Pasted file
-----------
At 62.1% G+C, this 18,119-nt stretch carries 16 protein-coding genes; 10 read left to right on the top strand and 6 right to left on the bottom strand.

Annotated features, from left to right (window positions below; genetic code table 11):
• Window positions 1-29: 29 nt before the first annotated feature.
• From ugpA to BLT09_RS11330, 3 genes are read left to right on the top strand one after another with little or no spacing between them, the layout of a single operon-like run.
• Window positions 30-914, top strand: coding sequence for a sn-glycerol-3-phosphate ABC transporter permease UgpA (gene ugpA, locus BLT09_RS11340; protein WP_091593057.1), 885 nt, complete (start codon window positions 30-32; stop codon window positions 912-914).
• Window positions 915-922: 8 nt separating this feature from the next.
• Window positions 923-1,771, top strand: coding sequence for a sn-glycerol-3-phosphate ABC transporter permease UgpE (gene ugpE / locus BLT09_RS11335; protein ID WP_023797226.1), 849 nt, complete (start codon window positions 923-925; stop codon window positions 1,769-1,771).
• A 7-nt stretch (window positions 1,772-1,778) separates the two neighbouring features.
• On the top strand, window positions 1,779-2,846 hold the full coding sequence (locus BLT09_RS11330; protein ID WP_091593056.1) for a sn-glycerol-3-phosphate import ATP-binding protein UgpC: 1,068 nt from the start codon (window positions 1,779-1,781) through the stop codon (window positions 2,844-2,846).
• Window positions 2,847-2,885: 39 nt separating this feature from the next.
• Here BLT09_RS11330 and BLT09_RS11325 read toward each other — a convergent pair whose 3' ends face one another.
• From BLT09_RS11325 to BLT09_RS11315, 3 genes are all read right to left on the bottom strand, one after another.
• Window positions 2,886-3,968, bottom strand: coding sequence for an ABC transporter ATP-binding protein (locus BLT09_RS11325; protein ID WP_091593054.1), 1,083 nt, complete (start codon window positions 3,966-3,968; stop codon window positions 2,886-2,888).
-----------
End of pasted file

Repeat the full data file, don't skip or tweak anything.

At 62.1% G+C, this 18,119-nt stretch carries 16 protein-coding genes; 10 read left to right on the top strand and 6 right to left on the bottom strand.

Annotated features, from left to right (window positions below; genetic code table 11):
• Window positions 1-29: 29 nt before the first annotated feature.
• From ugpA to BLT09_RS11330, 3 genes are read left to right on the top strand one after another with little or no spacing between them, the layout of a single operon-like run.
• Window positions 30-914, top strand: coding sequence for a sn-glycerol-3-phosphate ABC transporter permease UgpA (gene ugpA, locus BLT09_RS11340; protein WP_091593057.1), 885 nt, complete (start codon window positions 30-32; stop codon window positions 912-914).
• Window positions 915-922: 8 nt separating this feature from the next.
• Window positions 923-1,771, top strand: coding sequence for a sn-glycerol-3-phosphate ABC transporter permease UgpE (gene ugpE / locus BLT09_RS11335; protein ID WP_023797226.1), 849 nt, complete (start codon window positions 923-925; stop codon window positions 1,769-1,771).
• A 7-nt stretch (window positions 1,772-1,778) separates the two neighbouring features.
• On the top strand, window positions 1,779-2,846 hold the full coding sequence (locus BLT09_RS11330; protein ID WP_091593056.1) for a sn-glycerol-3-phosphate import ATP-binding protein UgpC: 1,068 nt from the start codon (window positions 1,779-1,781) through the stop codon (window positions 2,844-2,846).
• Window positions 2,847-2,885: 39 nt separating this feature from the next.
• Here BLT09_RS11330 and BLT09_RS11325 read toward each other — a convergent pair whose 3' ends face one another.
• From BLT09_RS11325 to BLT09_RS11315, 3 genes are all read right to left on the bottom strand, one after another.
• Window positions 2,886-3,968, bottom strand: coding sequence for an ABC transporter ATP-binding protein (locus BLT09_RS11325; protein ID WP_091593054.1), 1,083 nt, complete (start codon window positions 3,966-3,968; stop codon window positions 2,886-2,888).